Where musicians are seen and not heard

Where musicians are seen and not heard


norman lebrecht

March 04, 2011

The Sage in Gateshead, a marvellous pair of concert halls now six years old, has a purpose-built rehearsal space with a glass wall facing onto a public walkway.

That means passers-by and pleasure seekers can watch musicians work together without hearing a single note. The effect is both edifying and (literally) disconcerting. 
It allows crowds of school children to watch the process without disrupting it. On the other hand, to see music in the making without hearing it is an unsettling form of sensory deprivation. You keep having to give yourself a reality check.
If felt the same as checking my mails in Starbucks on one of the window seats while, beyond the pane, another coffee consumer was smoking obsessively. He was within a finger’s length of me, yet I could not (thank goodness) smell a thing.
The same principle is applied in the Sage’s teaching rooms in the ground floor, but for different reasons. Anyone walking past can see the pupil-teacher interaction. That knowledge allows parents to be assured that kids are safe in a one-on-one teaching situation, an essential pre-condition in these troubled times.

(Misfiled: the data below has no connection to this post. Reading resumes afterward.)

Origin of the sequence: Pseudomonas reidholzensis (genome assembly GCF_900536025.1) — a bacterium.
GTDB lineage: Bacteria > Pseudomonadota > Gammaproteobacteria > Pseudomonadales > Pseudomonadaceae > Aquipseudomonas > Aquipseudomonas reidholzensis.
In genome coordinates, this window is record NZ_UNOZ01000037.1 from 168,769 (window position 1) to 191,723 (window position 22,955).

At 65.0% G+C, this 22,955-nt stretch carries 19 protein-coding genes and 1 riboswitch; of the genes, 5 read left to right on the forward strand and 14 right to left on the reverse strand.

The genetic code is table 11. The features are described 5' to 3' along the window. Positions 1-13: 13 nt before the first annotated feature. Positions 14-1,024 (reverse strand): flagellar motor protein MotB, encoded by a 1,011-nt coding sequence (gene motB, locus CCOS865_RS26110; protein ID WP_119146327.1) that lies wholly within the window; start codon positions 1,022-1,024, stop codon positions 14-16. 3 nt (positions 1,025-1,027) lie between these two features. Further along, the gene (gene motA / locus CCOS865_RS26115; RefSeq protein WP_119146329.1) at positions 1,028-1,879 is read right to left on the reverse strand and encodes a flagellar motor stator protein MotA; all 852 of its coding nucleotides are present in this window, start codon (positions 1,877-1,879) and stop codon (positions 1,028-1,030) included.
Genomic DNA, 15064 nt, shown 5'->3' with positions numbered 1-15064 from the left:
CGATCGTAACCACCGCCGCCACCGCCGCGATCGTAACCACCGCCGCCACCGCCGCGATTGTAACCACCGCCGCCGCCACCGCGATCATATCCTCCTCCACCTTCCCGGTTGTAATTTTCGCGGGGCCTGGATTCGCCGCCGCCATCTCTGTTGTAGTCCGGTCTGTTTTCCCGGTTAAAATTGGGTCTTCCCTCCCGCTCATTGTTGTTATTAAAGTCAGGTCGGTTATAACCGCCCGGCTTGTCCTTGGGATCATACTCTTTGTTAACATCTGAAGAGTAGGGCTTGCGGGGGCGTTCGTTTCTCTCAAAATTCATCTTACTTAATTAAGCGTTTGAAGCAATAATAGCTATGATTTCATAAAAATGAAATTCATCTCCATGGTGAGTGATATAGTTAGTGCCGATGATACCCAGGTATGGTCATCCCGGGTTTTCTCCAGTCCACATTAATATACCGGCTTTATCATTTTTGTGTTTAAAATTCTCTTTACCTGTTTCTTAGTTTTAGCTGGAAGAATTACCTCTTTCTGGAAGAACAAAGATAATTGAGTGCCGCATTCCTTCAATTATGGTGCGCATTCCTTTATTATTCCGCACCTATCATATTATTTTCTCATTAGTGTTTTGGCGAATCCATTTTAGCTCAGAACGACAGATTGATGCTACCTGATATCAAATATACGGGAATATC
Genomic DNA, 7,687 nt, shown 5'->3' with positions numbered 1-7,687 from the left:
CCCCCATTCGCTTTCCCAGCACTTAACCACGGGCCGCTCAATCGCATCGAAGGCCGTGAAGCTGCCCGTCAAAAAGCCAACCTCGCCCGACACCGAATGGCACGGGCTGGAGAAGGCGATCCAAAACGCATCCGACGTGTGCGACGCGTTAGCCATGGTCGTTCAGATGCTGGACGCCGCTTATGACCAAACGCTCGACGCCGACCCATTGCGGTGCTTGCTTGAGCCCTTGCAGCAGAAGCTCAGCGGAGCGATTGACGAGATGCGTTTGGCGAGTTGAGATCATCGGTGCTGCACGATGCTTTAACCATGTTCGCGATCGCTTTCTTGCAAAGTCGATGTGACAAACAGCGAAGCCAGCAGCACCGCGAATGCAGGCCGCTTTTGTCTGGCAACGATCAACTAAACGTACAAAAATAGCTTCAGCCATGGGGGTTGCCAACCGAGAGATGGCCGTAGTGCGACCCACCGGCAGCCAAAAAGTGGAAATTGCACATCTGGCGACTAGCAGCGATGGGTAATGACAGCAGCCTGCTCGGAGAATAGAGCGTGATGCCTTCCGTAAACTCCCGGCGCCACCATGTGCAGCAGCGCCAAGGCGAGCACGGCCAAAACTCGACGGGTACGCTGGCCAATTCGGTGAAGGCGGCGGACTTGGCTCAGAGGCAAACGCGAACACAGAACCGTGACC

What I did hear was the first part of a Northern Sinfonia string ensemble concert led by Bradley Creswick, an aptly introspective account of Schoenberg’s Transfigured Night with breathless pianissimi that showcased the hall’s immaculate acoustic sensitivity.
They make great music in Gateshead. Here are some pics of the hall, outside and in.


  • Marie Lamb says:

    Quite a change from my far-from-soundproofed college days! This makes me recall when I was working in a practice room at Syracuse University before they modernized their music facilities. A voice teacher in the next room was trying to teach someone a passage from a Hugo Wolf song that they kept getting wrong. Finally, unable to stand it after a half-hour or so, I stood by the wall and sang the passage correctly. The teacher said through the wall, “Thanks, Marie!” She then told the student, “Try it her way,” and the girl finally nailed the passage. As necessary as proper soundproofing is, I think I’d miss that informal through-the-walls interaction! However, when I think of how some students I knew complained of harassment behind closed studio doors but could prove nothing, I welcome the idea of glassed-in teaching rooms, which literally add transparency to the learning process. Those of us in radio often joke about working in our “fishbowls,” but for the youngsters (and for their teachers’ reputations), it’s an important safety precaution. The Sage looks like quite an amazing place!